In 1957 his second and third son – Tiatemjen and Imimatong aged 19 and 17 respectively while studying in Impur Mission School were taken to Mokokchung Jail. His wife, Takotula was often heard saying: “This is not a state of slavery, this is just the beginning in our duty, to secure the Naga freedom.” In Jan. 4, 1974, Imkongmeren was arrested, when he was 74. From 2nd NAP Alichen Commandant he was taken to Mokokchung Army camp. He was again brought by Chopper to the 8th Mountain Division HQ Jakhama, then was taken to Rangapahar Army Camp. Finally he was incarcerated in Nowgaon Jail, not as a political prisoner but as a criminal man.

Each time he was ask to appear before the court, he refused. He would say, “I am not an Indian so my case cannot be taken at an Indian Court.” He was released unconditionally from Nowgaon Jail in 1976. But said that he was given an injection before he was released. As such, his health deteriorated in 1977. While he was in hospital in Mokokchung, he was kept under “House Arrest” and “Handcuffed” in his almost death bed then heavily guarded him. No one except his son Matong was allowed to meet him. When his physical condition became medically impossible, the “handcuffed” was only removed on demand in Mokokchung.

Sometime in 1978, the family decided to take him to Calcutta for treatment. His youngest son Imtiyanger along with an ambulance driven by Dr. Sakhrie from Kohima reached Mokokchung to take him to Jorhat airport, he refused. No amount of persuasion could change his mind. Later T. Aliba Imti, the then UDF Party President said, “My Govt will help you, for your treatment.”

Imkongmeren told his son, “It is better to die than take Govt’s help.” After that he had never went to any Hospital. He breathed his last on Jan.16, 1979, at the age of 79.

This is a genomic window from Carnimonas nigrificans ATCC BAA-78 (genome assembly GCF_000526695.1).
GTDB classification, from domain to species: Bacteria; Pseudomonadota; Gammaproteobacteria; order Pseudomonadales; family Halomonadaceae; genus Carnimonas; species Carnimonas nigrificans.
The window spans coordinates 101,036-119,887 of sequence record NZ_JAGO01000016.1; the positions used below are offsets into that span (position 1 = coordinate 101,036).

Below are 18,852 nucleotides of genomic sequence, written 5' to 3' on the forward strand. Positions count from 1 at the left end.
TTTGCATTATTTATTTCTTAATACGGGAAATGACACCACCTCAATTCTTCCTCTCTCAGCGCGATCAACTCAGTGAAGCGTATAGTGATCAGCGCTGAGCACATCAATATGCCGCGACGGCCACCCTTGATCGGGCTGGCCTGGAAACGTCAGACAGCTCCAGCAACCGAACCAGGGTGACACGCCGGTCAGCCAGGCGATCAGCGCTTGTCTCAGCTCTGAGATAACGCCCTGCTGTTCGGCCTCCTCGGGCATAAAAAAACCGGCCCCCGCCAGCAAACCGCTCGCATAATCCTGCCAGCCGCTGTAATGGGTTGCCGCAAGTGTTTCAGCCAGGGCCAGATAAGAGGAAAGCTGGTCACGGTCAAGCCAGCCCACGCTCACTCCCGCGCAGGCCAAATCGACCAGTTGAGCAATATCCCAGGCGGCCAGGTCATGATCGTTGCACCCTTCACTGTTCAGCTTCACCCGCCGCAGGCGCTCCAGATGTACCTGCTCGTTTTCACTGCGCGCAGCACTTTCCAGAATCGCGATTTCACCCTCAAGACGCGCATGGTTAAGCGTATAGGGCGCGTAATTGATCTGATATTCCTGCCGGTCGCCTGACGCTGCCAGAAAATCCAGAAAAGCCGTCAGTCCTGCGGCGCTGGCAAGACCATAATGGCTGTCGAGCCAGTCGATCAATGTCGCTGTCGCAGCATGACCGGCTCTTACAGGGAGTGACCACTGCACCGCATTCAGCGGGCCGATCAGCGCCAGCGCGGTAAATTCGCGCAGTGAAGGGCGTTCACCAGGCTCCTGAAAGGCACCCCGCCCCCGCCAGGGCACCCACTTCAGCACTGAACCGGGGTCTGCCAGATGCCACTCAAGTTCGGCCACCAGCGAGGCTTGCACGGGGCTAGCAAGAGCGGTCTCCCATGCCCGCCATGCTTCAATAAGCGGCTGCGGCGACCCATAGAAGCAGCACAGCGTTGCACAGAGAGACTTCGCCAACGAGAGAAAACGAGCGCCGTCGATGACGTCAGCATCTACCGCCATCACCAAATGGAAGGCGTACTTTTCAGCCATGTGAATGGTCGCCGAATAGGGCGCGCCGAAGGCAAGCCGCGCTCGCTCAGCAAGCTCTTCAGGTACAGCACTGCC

He was married in 1934 to Takotula. They had 4 sons. His wife was jailed in Ghaspani because of her husband’s position as a staunch patriot Naga political leader. While in Jail in 1960, she was diagnosed with cancer. She died on May 29, 1967, at the age of 49. From a very comfortable life, their family was thrown to one of constant hardship and struggle all because of their commitment to the Naga freedom struggle and its defence and defiance to the Govt of India’s tyranny. His wife Takotula took all these, along with the sympathy, support and the radical on her side with quiet dignity and strength. Their second son Tiatemjen joined the Naga Army in 1963, later he became a Captain, however, was killed in Chindwin River Valley, in Burma en-route to China in 1968. His bone was brought from Chindwin Valley in 2008 and buried in his ancestral village, Longkhum, alongside his parents and elder brother. Imkongmeren was a simple man yet erudite, honest, righteous, with utmost courage, commitment, patriotic philanthropist and a teetotaller after becoming a Christian when he went to Impur Mission Centre to study in 1919.

Because of imperishable legacy and heritage of our pioneer thinkers and staunch patriotic leaders like Imkongmeren Ao who deeply loved their people, land and gave their best and their all sacrificially, the Naga unquestionable political history shall never ever die.